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Developers selected for Dudley Square parcels

Developers plan 265 units plus retail space on four vacant parcels

Trea Lavery

Four Boston-based development teams have been designated by the Roxbury Strategic Master Plan Oversight Committee to design and build on the first batch of sites in Dudley Square as part of the PLAN: Dudley redevelopment process.

At a community meeting Monday night, the project review committee for the four parcels presented its recommendations to the RSMPOC, having chosen four proposals that would add 265 units of housing to the area, along with commercial and green space.

“The idea that we were considering when we went through this whole request for proposals process was, what kind of opportunity are we bringing to our community with this development?” said PRC member and Roxbury resident Rodney Singleton during the presentation.

The chosen developers are Madison Park Development Corporation for 75-81 Dudley St.; New Urban Collaborative for 40-50 Warren St.; New Atlantic and DREAM Development for 2147 Washington St.; and Cruz Development for 135 Dudley St., the former B-2 police station site and the largest parcel.

Of the 265 housing units, 203 will be income-restricted, with a range from 30 percent of the area median income to market rate. Of the units, 136 will be rental, while the other 129 will be home ownership. There is also a size range from studio apartments to three-bedroom units.

The chosen proposals also include 49,831 square feet of commercial space, which includes retail space at below-market rents.

Other community benefits include a new, larger space for Haley House Bakery and Cafe and recommendations for the establishment of the new NAACP Boston branch headquarters at 135 Dudley St., rent-free for 10 years. In addition, Cruz Development’s proposal includes a partnership with YouthBuild Boston, a nonprofit that helps young people in underserved communities enter building trades, and the establishment of a $5,000 college scholarship to be awarded annually to a Roxbury resident.

The PRC’s decisions were based on a mix of criteria, including diversity and inclusion, development without displacement, good jobs strategy, sustainability, design and others.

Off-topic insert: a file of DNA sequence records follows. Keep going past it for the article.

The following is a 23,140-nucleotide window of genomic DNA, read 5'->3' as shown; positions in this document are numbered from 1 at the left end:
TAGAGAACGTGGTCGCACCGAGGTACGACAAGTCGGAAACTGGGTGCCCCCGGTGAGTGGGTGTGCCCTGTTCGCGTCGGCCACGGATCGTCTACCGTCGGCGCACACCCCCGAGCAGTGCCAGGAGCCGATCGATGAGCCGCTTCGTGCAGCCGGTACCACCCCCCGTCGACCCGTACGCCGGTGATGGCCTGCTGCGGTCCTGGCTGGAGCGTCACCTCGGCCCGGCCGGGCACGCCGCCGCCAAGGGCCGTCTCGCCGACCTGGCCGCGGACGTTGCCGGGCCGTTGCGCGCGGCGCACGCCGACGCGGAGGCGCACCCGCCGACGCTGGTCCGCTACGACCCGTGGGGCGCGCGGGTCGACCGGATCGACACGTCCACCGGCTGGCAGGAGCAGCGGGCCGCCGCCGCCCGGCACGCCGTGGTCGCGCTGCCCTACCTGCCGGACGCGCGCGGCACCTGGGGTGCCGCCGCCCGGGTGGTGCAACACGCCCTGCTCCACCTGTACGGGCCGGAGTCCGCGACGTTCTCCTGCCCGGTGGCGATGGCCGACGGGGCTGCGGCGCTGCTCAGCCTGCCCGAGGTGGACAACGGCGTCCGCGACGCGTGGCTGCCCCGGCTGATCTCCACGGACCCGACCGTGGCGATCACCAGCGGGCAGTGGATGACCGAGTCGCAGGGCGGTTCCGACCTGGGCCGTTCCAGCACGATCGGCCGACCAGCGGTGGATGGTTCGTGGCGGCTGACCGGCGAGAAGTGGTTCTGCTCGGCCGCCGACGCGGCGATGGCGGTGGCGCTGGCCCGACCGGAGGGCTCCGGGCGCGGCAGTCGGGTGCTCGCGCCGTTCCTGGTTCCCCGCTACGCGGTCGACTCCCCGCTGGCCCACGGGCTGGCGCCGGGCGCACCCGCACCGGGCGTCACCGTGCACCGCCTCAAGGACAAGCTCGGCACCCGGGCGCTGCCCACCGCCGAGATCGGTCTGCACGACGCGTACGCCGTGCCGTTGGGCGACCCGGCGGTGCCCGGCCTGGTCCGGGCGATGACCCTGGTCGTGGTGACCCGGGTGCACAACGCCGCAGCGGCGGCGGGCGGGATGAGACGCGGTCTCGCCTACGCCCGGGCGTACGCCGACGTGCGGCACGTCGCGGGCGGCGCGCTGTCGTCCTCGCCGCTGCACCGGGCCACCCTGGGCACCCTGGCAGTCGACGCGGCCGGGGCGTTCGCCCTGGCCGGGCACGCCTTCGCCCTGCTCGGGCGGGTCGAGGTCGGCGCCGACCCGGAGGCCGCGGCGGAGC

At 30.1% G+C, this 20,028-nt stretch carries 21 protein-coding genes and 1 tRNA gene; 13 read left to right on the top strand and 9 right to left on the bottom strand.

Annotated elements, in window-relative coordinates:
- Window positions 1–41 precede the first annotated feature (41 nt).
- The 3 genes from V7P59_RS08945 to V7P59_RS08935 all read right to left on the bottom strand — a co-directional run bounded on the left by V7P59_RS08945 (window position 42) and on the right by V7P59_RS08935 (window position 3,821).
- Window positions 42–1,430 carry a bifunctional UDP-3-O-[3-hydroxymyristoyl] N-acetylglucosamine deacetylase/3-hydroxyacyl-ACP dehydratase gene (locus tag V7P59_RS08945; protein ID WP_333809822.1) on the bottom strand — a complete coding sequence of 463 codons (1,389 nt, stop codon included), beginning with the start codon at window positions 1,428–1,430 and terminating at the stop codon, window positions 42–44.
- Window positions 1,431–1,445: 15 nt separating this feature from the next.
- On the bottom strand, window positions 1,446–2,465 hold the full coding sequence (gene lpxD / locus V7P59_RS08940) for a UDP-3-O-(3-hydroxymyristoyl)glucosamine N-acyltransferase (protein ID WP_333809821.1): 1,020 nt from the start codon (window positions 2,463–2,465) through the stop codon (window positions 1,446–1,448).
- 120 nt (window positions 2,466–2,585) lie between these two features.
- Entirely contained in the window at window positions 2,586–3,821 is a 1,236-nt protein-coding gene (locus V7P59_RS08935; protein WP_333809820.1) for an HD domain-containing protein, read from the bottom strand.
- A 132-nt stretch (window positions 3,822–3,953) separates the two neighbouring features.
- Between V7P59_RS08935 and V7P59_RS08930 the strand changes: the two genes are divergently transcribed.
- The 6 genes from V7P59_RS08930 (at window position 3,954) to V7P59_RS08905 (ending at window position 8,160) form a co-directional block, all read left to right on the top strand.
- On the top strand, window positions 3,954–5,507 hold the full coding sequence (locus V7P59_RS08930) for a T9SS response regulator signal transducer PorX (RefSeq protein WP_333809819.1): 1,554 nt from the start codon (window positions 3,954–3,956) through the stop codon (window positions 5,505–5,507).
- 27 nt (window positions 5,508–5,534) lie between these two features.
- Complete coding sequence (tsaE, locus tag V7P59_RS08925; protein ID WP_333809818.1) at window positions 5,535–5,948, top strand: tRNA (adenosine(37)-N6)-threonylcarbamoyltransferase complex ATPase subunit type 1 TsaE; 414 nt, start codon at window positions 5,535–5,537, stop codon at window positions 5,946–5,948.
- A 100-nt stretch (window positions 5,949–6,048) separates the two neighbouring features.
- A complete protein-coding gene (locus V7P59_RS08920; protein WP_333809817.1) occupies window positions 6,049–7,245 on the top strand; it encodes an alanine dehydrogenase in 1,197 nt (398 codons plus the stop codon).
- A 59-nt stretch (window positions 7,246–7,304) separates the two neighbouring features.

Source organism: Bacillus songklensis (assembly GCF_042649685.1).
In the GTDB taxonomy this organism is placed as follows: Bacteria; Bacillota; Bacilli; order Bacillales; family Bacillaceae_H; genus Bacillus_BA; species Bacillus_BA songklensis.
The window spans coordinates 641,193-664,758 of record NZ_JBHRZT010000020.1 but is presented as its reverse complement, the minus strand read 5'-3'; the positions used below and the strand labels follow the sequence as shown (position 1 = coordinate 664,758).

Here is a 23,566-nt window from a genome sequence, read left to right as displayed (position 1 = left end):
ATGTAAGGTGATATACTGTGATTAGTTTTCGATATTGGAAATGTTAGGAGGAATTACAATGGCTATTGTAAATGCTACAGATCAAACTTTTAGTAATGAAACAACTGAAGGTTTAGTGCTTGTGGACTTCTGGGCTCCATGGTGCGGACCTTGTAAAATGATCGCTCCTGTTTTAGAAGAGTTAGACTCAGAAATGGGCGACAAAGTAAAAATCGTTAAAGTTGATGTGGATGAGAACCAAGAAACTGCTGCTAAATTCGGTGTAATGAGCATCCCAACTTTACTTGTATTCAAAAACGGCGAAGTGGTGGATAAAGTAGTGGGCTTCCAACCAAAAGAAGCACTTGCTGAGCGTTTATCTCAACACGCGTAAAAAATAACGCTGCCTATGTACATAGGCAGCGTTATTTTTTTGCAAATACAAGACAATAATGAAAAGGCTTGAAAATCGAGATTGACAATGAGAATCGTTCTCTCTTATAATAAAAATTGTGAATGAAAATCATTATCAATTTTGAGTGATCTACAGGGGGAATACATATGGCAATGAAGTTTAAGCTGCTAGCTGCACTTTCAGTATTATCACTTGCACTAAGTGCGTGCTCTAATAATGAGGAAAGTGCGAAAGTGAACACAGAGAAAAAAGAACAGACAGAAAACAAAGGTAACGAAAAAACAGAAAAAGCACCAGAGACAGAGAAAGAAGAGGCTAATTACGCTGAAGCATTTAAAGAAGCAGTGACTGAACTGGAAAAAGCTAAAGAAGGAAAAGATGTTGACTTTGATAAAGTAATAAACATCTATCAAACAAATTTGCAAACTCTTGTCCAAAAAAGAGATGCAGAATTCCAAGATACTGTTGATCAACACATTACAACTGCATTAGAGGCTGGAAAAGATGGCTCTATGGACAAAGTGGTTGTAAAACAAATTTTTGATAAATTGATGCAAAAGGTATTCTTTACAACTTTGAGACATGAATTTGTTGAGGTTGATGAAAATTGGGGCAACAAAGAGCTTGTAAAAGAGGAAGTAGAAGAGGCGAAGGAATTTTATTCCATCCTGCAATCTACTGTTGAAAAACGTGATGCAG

The recommendations were accepted nearly unanimously by the RSMPOC, with one abstention from the vote for Madison Park Development Corporation. Madison Park was the only developer to submit a proposal for that property, and PRC member Brian Keith noted in the presentation that the committee had hesitated in even making a recommendation for the site due to the developer’s track record in minority hiring and its large number of incomplete projects.

Members of the public who attended the meeting questioned whether the chosen proposals would include low-enough rents, and enough rental versus homeownership units, to ensure that current Roxbury residents were not pushed out of the area. Some also advocated for preference to go to current residents of the neighborhood for the new units.

The presenters explained that the proposals designated do not have to, and most likely will not, be constructed exactly as they currently stand. The next step of the process will be the formation of an Impact Advisory Group, composed of PRC members and new voices from the neighborhood, which will work with the developers to refine the designs and plans to reflect the needs of the community. There will also be more community meetings in which members of the public can speak directly to the developers, and an open comment period.

Keith explained that the IAG will be looking for a lot of community participation during the process, because now that the developers have been designated, the group has a lot more leeway to ask them to change what they have proposed.

“We were working within the RFPs that were presented to us, and as we move through the process, we can push harder,” he said. “It doesn’t end here.”

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